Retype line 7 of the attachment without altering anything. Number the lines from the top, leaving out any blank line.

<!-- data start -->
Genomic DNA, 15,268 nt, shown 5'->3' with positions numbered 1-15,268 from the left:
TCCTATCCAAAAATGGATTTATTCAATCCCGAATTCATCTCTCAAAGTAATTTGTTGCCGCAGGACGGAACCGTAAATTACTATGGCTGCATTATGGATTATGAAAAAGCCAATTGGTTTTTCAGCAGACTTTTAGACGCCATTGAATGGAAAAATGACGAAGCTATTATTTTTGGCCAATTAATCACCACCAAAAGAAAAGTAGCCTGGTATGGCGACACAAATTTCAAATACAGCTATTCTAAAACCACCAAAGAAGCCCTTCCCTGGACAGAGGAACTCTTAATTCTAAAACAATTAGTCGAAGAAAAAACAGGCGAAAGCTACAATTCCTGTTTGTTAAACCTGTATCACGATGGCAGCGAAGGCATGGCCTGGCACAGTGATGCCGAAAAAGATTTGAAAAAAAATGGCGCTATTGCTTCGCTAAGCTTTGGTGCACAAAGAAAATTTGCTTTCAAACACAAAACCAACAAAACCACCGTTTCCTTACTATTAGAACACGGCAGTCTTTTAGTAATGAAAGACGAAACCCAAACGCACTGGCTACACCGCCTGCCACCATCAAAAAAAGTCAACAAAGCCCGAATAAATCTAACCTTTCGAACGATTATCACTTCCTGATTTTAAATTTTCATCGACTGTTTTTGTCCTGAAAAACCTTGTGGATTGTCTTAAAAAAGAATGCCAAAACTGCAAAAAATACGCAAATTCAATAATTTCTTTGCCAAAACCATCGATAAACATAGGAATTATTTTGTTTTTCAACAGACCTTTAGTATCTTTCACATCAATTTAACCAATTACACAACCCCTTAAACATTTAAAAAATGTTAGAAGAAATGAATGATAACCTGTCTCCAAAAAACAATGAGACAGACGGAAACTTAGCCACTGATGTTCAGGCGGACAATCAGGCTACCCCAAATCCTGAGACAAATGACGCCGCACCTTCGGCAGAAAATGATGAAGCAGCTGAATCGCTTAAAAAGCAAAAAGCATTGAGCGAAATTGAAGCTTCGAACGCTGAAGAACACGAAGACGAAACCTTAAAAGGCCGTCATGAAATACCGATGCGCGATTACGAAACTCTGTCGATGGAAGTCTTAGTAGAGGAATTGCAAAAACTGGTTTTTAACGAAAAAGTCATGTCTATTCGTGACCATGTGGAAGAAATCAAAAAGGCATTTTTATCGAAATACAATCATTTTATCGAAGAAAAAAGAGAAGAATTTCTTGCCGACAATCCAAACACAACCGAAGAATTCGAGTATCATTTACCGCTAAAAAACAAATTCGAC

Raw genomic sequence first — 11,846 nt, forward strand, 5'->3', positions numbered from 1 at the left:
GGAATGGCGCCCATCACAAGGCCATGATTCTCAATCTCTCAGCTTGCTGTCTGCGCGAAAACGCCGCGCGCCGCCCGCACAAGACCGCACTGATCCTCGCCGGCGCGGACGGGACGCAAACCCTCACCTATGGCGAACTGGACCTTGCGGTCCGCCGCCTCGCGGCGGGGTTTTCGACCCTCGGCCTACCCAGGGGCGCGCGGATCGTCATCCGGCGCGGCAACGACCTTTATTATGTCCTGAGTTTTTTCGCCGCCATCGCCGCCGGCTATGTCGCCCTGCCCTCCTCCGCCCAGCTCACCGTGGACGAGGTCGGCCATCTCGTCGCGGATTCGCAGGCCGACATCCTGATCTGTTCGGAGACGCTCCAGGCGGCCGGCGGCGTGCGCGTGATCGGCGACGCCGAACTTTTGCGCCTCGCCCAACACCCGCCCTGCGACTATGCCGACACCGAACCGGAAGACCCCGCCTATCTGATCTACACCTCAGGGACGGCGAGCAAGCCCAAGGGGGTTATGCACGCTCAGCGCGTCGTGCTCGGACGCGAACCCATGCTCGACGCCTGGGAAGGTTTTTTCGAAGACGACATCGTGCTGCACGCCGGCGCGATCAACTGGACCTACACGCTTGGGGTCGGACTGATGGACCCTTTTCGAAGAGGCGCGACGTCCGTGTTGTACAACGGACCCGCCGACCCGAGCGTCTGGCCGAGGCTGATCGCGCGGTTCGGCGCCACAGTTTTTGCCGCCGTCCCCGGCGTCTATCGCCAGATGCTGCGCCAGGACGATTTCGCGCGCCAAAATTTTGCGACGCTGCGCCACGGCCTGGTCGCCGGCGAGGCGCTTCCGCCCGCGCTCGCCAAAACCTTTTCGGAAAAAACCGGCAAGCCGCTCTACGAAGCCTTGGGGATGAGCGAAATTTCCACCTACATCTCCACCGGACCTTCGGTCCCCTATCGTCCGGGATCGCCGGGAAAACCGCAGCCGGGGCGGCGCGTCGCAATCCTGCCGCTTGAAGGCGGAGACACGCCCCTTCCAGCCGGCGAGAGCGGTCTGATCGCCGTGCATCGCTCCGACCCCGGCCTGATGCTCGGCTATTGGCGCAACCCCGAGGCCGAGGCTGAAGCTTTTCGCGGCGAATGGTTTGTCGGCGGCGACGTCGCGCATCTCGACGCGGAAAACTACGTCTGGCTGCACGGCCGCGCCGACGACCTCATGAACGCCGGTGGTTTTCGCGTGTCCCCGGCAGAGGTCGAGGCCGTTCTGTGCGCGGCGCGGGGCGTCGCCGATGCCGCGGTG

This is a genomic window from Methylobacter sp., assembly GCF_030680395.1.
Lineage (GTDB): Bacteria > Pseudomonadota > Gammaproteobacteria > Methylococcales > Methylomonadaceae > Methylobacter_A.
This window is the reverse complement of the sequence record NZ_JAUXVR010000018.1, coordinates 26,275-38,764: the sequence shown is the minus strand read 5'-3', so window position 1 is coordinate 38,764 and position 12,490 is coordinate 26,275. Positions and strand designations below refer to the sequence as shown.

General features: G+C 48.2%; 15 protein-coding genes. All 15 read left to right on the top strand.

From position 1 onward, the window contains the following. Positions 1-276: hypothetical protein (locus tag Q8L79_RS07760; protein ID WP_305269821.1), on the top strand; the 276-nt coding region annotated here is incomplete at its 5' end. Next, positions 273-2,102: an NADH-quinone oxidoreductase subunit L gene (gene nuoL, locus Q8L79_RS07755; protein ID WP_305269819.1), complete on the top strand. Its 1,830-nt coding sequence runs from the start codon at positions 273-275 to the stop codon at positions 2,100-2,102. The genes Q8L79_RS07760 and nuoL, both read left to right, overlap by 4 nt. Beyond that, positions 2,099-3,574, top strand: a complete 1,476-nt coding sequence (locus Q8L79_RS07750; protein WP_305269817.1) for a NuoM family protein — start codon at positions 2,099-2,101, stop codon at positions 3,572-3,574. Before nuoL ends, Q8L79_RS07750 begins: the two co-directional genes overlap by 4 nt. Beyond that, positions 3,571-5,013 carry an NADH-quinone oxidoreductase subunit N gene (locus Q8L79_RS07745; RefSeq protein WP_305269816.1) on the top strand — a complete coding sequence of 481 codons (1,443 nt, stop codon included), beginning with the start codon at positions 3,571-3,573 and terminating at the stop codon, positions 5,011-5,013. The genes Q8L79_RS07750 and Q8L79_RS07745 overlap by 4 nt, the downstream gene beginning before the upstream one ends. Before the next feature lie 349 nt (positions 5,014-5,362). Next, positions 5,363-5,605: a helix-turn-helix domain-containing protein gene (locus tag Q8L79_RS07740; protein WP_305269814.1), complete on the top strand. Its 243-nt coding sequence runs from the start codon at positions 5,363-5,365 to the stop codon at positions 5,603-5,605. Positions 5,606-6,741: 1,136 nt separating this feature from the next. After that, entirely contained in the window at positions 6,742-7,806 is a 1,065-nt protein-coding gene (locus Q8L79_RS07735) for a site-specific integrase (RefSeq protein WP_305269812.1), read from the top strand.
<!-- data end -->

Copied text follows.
This window is the reverse complement of the sequence record NZ_JAUXVR010000018.1, coordinates 26,275-38,764: the sequence shown is the minus strand read 5'-3', so window position 1 is coordinate 38,764 and position 12,490 is coordinate 26,275. Positions and strand designations below refer to the sequence as shown.